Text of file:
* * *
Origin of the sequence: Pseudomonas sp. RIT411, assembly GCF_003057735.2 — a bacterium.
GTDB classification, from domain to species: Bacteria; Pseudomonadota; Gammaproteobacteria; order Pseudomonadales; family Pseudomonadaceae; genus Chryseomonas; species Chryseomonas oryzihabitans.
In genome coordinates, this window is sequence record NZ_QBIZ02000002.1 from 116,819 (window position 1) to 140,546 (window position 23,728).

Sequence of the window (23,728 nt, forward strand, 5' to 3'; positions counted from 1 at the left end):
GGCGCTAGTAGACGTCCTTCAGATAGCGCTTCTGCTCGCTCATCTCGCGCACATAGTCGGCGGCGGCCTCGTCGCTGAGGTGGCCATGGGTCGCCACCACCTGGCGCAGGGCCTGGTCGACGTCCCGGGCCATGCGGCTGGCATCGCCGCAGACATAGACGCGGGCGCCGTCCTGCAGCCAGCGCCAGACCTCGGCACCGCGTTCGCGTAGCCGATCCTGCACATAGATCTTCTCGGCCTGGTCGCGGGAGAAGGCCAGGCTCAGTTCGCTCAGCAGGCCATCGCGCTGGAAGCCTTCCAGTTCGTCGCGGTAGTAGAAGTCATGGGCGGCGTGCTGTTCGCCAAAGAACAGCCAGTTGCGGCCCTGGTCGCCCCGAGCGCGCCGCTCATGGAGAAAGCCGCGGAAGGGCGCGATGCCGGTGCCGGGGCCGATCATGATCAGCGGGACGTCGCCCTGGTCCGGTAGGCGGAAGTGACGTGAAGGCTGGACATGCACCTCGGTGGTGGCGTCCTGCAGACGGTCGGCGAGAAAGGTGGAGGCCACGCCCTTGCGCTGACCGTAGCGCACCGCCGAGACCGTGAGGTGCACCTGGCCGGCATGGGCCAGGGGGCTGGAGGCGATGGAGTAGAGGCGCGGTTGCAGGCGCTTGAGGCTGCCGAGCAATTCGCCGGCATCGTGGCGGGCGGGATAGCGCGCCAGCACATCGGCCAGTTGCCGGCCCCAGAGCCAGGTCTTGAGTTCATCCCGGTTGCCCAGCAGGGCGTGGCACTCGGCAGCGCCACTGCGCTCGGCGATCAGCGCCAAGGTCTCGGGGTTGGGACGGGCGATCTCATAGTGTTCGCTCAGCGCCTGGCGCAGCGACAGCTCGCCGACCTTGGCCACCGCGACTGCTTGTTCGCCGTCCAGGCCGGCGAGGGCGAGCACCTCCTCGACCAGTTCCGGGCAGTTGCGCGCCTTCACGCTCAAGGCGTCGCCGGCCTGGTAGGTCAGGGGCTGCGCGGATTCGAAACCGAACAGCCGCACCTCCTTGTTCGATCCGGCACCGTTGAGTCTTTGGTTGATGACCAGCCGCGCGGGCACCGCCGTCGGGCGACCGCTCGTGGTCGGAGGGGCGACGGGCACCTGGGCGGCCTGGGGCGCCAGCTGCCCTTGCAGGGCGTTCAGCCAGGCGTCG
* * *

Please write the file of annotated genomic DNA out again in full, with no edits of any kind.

Origin of the sequence: Pseudomonas sp. RIT411, assembly GCF_003057735.2 — a bacterium.
GTDB classification, from domain to species: Bacteria; Pseudomonadota; Gammaproteobacteria; order Pseudomonadales; family Pseudomonadaceae; genus Chryseomonas; species Chryseomonas oryzihabitans.
In genome coordinates, this window is sequence record NZ_QBIZ02000002.1 from 116,819 (window position 1) to 140,546 (window position 23,728).

Sequence of the window (23,728 nt, forward strand, 5' to 3'; positions counted from 1 at the left end):
GGCGCTAGTAGACGTCCTTCAGATAGCGCTTCTGCTCGCTCATCTCGCGCACATAGTCGGCGGCGGCCTCGTCGCTGAGGTGGCCATGGGTCGCCACCACCTGGCGCAGGGCCTGGTCGACGTCCCGGGCCATGCGGCTGGCATCGCCGCAGACATAGACGCGGGCGCCGTCCTGCAGCCAGCGCCAGACCTCGGCACCGCGTTCGCGTAGCCGATCCTGCACATAGATCTTCTCGGCCTGGTCGCGGGAGAAGGCCAGGCTCAGTTCGCTCAGCAGGCCATCGCGCTGGAAGCCTTCCAGTTCGTCGCGGTAGTAGAAGTCATGGGCGGCGTGCTGTTCGCCAAAGAACAGCCAGTTGCGGCCCTGGTCGCCCCGAGCGCGCCGCTCATGGAGAAAGCCGCGGAAGGGCGCGATGCCGGTGCCGGGGCCGATCATGATCAGCGGGACGTCGCCCTGGTCCGGTAGGCGGAAGTGACGTGAAGGCTGGACATGCACCTCGGTGGTGGCGTCCTGCAGACGGTCGGCGAGAAAGGTGGAGGCCACGCCCTTGCGCTGACCGTAGCGCACCGCCGAGACCGTGAGGTGCACCTGGCCGGCATGGGCCAGGGGGCTGGAGGCGATGGAGTAGAGGCGCGGTTGCAGGCGCTTGAGGCTGCCGAGCAATTCGCCGGCATCGTGGCGGGCGGGATAGCGCGCCAGCACATCGGCCAGTTGCCGGCCCCAGAGCCAGGTCTTGAGTTCATCCCGGTTGCCCAGCAGGGCGTGGCACTCGGCAGCGCCACTGCGCTCGGCGATCAGCGCCAAGGTCTCGGGGTTGGGACGGGCGATCTCATAGTGTTCGCTCAGCGCCTGGCGCAGCGACAGCTCGCCGACCTTGGCCACCGCGACTGCTTGTTCGCCGTCCAGGCCGGCGAGGGCGAGCACCTCCTCGACCAGTTCCGGGCAGTTGCGCGCCTTCACGCTCAAGGCGTCGCCGGCCTGGTAGGTCAGGGGCTGCGCGGATTCGAAACCGAACAGCCGCACCTCCTTGTTCGATCCGGCACCGTTGAGTCTTTGGTTGATGACCAGCCGCGCGGGCACCGCCGTCGGGCGACCGCTCGTGGTCGGAGGGGCGACGGGCACCTGGGCGGCCTGGGGCGCCAGCTGCCCTTGCAGGGCGTTCAGCCAGGCGTCG